Thursday, March 5, 2015

Serial Port Communication with GNU Octave in Windows

This is not so much a finished post as it is a place to record progress. Use any information found on this page at your own risk.


I have been using GNU Octave in place of MATLAB on my laptop for a while now. It is free and serves my purposes well. One place MATLAB does have it beat though is in its ability to communicate with outside hardware through a serial port. I recently needed this functionality for Octave. This is how I made it work. My configuration:
  • Windows 7 - 64 bit
  • GNU Octave 3.8.2-5 using MXE installer
  • Instrument Control Package 0.2.1


Install Octave

If you found this post I will assume you are probably running Windows. There is a convenient unoffical installer for Windows HERE. At the time of this writing I am running 3.8.2-5. Anything greater than 3.8.0 has the nice MATLAB style GUI.

Install Instrument Control Package

The equivalent of MATLAB toolboxes are packages in Octave. You need the instrument-control package to access the serial ports. There are two ways to install it.

1) Install it from Octave forge. Assuming you have an internet connection, open Octave and type in the command window "pkg install -forge instrument-control-0.2.1.tar.gz" Replace the 0.2.1 with the newest version of the package.

2) Download it from HERE. Assuming you did a standard install, move it to the folder "C:/Octave/Octave-3.8.2/src". There you will find all the other packages that were included with the installer. Now open Octave and make that folder your directory. Type in the command window "pkg install instrument-control-0.2.1.tar.gz". Obviously you may need to change the name of the package if you download a newer version.

Both options will take a while. One of my first mistakes was thinking I had crashed my computer. I wasn't sure if it would work on Windows, so when it just sat there for a minute I thought it was hung. Just give it some time. Mine took a couple minutes. 

Load Instrument Control Package

You only have to install the package once, but you need to load it every time you open Octave (you can also set it to auto load. Google it.)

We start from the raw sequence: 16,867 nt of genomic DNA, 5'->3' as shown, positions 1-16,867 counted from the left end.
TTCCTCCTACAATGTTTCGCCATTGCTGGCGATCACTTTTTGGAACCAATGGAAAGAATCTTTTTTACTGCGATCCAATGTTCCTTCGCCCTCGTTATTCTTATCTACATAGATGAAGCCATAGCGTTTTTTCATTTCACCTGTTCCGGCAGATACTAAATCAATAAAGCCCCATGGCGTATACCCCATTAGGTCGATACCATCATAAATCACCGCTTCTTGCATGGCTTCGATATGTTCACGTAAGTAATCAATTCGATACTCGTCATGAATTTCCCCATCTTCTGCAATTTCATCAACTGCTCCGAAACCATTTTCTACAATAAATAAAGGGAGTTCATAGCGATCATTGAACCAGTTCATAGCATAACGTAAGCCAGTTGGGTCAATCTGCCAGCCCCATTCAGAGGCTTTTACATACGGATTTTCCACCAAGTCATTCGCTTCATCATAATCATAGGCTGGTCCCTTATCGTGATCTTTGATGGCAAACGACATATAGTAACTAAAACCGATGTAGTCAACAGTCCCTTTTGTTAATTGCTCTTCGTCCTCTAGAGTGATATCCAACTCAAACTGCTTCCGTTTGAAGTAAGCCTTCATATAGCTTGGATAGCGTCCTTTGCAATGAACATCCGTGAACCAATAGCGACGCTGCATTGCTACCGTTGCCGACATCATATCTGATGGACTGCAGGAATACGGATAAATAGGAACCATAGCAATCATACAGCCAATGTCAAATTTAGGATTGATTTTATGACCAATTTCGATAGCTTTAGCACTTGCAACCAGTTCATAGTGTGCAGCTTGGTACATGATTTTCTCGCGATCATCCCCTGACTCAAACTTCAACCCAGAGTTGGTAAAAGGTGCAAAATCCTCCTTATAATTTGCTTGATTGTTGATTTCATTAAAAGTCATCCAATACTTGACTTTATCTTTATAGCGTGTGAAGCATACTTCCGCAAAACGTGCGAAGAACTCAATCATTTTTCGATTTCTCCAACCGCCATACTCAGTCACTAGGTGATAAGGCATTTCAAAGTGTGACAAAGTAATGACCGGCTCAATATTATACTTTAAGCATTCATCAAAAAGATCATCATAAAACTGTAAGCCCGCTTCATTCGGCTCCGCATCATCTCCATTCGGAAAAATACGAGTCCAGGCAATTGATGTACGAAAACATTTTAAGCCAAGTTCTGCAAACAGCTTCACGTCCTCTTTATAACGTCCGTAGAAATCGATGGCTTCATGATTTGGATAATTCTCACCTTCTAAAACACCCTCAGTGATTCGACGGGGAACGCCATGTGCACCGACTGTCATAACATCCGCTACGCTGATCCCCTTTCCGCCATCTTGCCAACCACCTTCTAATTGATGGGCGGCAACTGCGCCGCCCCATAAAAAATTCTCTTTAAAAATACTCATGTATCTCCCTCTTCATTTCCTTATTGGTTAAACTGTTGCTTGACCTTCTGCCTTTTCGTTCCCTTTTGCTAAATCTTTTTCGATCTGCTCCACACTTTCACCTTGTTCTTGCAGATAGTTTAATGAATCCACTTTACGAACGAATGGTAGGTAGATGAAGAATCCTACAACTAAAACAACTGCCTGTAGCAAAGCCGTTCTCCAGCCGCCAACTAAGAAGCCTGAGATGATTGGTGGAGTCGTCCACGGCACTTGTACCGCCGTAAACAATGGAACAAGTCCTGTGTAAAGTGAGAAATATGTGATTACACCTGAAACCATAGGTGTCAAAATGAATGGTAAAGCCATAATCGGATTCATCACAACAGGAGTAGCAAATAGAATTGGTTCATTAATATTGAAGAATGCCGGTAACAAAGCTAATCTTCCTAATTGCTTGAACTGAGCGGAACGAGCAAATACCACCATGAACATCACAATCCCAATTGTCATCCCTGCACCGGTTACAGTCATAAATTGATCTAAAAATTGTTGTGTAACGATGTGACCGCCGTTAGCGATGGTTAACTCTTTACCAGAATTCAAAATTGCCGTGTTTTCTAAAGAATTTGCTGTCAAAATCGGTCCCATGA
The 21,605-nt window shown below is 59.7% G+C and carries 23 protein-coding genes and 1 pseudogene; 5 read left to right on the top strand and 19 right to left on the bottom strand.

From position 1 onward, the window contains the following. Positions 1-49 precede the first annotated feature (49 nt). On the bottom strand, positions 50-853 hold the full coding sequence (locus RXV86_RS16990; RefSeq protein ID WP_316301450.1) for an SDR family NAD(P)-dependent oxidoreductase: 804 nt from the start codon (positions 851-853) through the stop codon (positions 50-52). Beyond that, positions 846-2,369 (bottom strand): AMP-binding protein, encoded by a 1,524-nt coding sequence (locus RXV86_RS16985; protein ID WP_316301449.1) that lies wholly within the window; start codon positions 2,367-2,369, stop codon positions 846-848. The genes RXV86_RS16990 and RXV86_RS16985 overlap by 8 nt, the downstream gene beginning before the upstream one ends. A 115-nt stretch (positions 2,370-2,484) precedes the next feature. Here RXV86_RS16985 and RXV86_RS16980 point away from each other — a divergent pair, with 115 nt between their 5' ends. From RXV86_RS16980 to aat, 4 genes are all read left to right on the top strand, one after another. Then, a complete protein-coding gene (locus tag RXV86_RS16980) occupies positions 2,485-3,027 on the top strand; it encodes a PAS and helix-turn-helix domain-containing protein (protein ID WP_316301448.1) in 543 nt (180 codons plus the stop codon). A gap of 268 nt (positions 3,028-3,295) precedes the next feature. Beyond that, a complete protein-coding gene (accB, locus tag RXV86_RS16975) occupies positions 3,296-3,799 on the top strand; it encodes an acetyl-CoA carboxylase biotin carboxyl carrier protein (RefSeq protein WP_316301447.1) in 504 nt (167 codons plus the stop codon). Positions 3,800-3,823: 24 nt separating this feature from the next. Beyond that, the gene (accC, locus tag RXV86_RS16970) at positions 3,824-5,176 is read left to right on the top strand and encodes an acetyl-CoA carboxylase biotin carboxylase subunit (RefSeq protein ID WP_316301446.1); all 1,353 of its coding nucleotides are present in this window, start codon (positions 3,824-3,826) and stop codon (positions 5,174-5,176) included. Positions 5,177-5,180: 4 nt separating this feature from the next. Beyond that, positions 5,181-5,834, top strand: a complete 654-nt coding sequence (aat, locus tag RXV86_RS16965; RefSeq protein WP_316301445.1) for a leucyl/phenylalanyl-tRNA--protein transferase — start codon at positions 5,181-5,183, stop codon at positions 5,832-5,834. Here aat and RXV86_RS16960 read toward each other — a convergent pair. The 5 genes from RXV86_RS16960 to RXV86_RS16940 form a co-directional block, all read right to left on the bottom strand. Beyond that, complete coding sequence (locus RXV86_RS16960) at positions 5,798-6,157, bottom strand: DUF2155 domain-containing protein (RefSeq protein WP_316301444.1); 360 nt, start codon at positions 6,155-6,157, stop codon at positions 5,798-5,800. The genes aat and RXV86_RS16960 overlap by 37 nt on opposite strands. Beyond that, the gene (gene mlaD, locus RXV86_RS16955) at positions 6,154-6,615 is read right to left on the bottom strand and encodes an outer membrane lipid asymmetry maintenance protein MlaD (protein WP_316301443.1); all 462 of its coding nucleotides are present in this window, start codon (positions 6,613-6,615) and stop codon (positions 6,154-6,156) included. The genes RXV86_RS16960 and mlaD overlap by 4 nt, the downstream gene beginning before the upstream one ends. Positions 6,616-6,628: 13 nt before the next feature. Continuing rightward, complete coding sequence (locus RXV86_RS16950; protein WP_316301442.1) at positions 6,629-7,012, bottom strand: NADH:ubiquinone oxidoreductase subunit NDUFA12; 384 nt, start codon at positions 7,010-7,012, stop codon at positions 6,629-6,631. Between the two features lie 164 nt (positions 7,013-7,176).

Type "pkg list" to see all your installed packages. If you don't see instrument-control then you need to go back to the last step. Any package with an * by it is loaded.

To load the package type "pkg load instrument-control". Now load the list of packages again to see if it worked.

Use the Package

Now the part you have been waiting for. It is important to note that at the time of this writing the instrument control package is not a drop in replacement for the serial capabilities of MATLAB. Here are some helpful links to illustrate this. It is fairly obvious that the function names are different or missing for Octave.
For my initial test I used an Arduino with a jumper between Rx and Tx. This essentially mirrored anything I sent back to me. To simplify things, go to the device manager and change the serial port number to COM1 through COM8. Over that and additional work is needed. Device Manager > your port > Port Settings > Advanced > COM Port Number.

My Additions
To better serve my needs I added a few files to make the package more MATLAB compatible. Just make sure they are in your path somewhere if you want to use them.

srl_fwrite: Download HERE. Similar to the MATLAB fwrite. The regular srl_write only accepts char and uint8s. I made this function to simplify sending other variable types. Accepts three inputs 
  • Serial Object
  • Data to be sent
  • Data Type - int8, uint8, int16, uint16, int32, uint32, int64, or uint64
srl_fread: Download HERE. Similar to MATLAB fread. Reads serial port and returns data type specified. Takes three inputs.
  • Serial Object
  • Number of values to be returned. (eg for 3 uint64s, enter 3 not 24)
  • Data Type - int8, uint8, int16, uint16, int32, uint32, int64, or uint64

Test Script
Test Script: This script was taken and modified from the wiki linked above. It opens a serial port, sends a couple values and then attempts to read them when the serial device mirrors them back. A "correct" output should look something like this.

Serial: Supported
s1 = 0x444
int8 = 200
intdata =

    0  142    1   44

That is all I have at the moment. I hope this tutorial was useful to someone out there. I plan to do another post on the way I am actually using this capability in the future as a more in depth example. 


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